Simply put, conflict is confrontation–tension between characters or tension between factions of the environment or tension between characters and the environment.

What you’re really striving to write is action and suspense, better known as drama.

Here’s the formula: Effective drama creates exciting conflict that eventually develops robust action and substantial suspense. You instinctively knew that already, but now that the formula is simplified for you, you’re more apt to notice it in your own reading.

As always, you want to show, not tell, your reader what’s happening. When your reader creates the mental image of what’s going on in your story, he or she becomes more engaged and willing to root for one side or the other in the conflict.

Basic story plot requires someone wanting something (a goal). Something gets in the way (conflict). That something creates trouble for the character or for what the character wants or for the way the character can get it.

Characters get into trouble by something they do or by something done to them. Show the reader how the character solves the problem. If there’s action involved, show the character’s feelings (fear, anxiety, anger). If there’s suspense involved, show the character hiding, waiting, feeling dread of being caught.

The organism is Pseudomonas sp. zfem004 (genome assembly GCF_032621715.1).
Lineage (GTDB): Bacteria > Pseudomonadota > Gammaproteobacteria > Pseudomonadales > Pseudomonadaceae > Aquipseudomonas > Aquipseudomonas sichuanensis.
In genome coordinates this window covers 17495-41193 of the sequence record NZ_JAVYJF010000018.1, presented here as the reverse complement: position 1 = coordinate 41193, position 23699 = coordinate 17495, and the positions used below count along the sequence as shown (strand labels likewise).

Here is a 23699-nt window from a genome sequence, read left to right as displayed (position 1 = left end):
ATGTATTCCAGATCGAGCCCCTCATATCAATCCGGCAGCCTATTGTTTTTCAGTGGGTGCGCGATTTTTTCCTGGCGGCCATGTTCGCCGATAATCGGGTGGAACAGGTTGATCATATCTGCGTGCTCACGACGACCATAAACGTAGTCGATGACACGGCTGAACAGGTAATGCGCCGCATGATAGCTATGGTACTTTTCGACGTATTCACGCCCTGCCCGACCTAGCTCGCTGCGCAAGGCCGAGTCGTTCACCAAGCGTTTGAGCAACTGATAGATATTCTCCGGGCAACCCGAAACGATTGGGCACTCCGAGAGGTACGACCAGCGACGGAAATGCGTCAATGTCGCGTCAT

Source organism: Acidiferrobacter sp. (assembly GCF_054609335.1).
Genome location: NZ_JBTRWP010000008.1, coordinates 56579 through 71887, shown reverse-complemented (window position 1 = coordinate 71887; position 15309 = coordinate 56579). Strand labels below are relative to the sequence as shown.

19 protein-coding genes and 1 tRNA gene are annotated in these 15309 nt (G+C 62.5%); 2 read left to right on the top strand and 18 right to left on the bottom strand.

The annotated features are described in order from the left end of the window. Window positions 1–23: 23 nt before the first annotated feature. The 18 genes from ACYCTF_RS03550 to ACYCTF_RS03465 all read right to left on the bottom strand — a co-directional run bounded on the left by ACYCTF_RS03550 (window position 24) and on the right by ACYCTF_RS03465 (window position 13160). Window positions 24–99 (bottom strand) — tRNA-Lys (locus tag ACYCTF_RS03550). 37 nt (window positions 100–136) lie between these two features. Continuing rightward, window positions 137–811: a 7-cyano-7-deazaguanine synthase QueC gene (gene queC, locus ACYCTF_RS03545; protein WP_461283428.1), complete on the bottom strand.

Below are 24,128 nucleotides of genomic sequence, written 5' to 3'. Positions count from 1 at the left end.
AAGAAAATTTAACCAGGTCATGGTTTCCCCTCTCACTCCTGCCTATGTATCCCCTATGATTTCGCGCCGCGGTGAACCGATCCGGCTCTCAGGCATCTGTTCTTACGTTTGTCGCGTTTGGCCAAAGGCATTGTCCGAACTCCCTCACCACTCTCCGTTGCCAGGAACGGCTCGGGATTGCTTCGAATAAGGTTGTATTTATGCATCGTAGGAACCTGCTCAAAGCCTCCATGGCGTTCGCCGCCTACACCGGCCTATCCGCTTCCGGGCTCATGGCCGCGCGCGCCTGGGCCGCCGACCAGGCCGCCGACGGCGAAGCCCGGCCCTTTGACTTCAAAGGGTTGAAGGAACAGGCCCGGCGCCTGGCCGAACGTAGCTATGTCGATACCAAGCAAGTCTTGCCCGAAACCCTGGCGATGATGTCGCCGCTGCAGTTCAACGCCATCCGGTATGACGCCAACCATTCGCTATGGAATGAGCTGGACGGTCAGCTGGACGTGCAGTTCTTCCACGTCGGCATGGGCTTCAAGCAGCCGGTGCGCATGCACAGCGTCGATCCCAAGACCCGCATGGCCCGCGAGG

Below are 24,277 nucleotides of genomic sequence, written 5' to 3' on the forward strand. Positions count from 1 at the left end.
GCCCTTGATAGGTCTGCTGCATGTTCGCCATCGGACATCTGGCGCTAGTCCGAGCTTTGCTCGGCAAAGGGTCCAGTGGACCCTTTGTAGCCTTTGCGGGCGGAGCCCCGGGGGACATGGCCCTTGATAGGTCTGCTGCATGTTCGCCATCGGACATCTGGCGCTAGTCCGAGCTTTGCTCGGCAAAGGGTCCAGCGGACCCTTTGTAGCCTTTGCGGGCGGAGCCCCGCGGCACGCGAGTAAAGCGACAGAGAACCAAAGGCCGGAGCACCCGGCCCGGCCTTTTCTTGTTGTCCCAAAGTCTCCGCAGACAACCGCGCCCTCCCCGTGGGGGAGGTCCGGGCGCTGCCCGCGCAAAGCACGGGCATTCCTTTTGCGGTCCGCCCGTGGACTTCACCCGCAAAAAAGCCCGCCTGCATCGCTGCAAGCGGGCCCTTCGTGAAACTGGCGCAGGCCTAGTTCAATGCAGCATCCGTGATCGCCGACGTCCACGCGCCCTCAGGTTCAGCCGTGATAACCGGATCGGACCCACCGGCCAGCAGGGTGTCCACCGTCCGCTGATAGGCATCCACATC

Sometimes a character’s trouble comes from within. Show the reader how the character struggles with a problem such as betrayal, feeling too strongly (love or hate), or dealing with other internal conflicts. Show the reader the choices the character faces, then show the reader the action the character takes to move in the direction of one choice or the other. Keep the reader guessing about which way the character will finally go.

Keep the reader in the action of your story. You can do this by writing in present tense. Another way is using language that creates images in the reader’s mind. Active verbs help this. Which of the following two sentences creates a better image for you? He drank his beer. He guzzled his beer. A third way to keep your reader in the story is to appeal to the reader’s senses. Choose words that remind your reader of how something feels, smells, sounds, tastes, or looks.

Good stories require conflict. I hope these ideas spur some drama in the stories you write. Happy writing!

 


Two Classic Plot Structures to Consider in Writing Fiction

October 20, 2015

There are several classic plot structures used in fiction. Here are two you might consider.